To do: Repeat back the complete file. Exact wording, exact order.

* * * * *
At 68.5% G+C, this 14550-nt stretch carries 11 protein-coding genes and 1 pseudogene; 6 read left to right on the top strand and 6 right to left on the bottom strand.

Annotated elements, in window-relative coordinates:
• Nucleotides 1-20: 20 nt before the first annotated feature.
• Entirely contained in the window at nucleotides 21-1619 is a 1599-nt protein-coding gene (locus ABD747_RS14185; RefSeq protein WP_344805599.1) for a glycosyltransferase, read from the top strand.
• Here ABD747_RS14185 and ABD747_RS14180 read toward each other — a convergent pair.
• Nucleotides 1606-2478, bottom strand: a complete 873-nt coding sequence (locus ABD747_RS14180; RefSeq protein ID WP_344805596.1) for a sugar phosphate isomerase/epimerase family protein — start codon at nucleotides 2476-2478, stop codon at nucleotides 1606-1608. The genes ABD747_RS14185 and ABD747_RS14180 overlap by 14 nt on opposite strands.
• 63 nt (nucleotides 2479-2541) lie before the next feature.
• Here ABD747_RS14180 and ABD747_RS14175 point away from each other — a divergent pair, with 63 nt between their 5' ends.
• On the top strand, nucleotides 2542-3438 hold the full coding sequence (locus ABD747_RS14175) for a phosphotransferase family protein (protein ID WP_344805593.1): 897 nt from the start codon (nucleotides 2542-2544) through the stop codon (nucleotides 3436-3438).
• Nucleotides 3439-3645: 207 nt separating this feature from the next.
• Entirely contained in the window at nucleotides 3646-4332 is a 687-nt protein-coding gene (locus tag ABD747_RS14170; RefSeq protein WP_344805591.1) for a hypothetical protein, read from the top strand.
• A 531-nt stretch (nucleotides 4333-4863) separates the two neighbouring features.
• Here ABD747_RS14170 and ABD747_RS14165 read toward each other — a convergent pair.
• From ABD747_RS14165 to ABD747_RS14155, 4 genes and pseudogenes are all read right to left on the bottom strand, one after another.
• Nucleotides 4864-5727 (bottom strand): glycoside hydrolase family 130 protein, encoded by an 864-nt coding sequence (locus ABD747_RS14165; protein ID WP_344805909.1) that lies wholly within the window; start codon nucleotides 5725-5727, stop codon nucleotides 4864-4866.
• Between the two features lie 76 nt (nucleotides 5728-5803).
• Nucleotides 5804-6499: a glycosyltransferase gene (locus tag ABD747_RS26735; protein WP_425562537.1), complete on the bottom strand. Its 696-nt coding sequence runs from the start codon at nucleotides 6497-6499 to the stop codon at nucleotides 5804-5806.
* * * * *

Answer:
At 68.5% G+C, this 14550-nt stretch carries 11 protein-coding genes and 1 pseudogene; 6 read left to right on the top strand and 6 right to left on the bottom strand.

Annotated elements, in window-relative coordinates:
• Nucleotides 1-20: 20 nt before the first annotated feature.
• Entirely contained in the window at nucleotides 21-1619 is a 1599-nt protein-coding gene (locus ABD747_RS14185; RefSeq protein WP_344805599.1) for a glycosyltransferase, read from the top strand.
• Here ABD747_RS14185 and ABD747_RS14180 read toward each other — a convergent pair.
• Nucleotides 1606-2478, bottom strand: a complete 873-nt coding sequence (locus ABD747_RS14180; RefSeq protein ID WP_344805596.1) for a sugar phosphate isomerase/epimerase family protein — start codon at nucleotides 2476-2478, stop codon at nucleotides 1606-1608. The genes ABD747_RS14185 and ABD747_RS14180 overlap by 14 nt on opposite strands.
• 63 nt (nucleotides 2479-2541) lie before the next feature.
• Here ABD747_RS14180 and ABD747_RS14175 point away from each other — a divergent pair, with 63 nt between their 5' ends.
• On the top strand, nucleotides 2542-3438 hold the full coding sequence (locus ABD747_RS14175) for a phosphotransferase family protein (protein ID WP_344805593.1): 897 nt from the start codon (nucleotides 2542-2544) through the stop codon (nucleotides 3436-3438).
• Nucleotides 3439-3645: 207 nt separating this feature from the next.
• Entirely contained in the window at nucleotides 3646-4332 is a 687-nt protein-coding gene (locus tag ABD747_RS14170; RefSeq protein WP_344805591.1) for a hypothetical protein, read from the top strand.
• A 531-nt stretch (nucleotides 4333-4863) separates the two neighbouring features.
• Here ABD747_RS14170 and ABD747_RS14165 read toward each other — a convergent pair.
• From ABD747_RS14165 to ABD747_RS14155, 4 genes and pseudogenes are all read right to left on the bottom strand, one after another.
• Nucleotides 4864-5727 (bottom strand): glycoside hydrolase family 130 protein, encoded by an 864-nt coding sequence (locus ABD747_RS14165; protein ID WP_344805909.1) that lies wholly within the window; start codon nucleotides 5725-5727, stop codon nucleotides 4864-4866.
• Between the two features lie 76 nt (nucleotides 5728-5803).
• Nucleotides 5804-6499: a glycosyltransferase gene (locus tag ABD747_RS26735; protein WP_425562537.1), complete on the bottom strand. Its 696-nt coding sequence runs from the start codon at nucleotides 6497-6499 to the stop codon at nucleotides 5804-5806.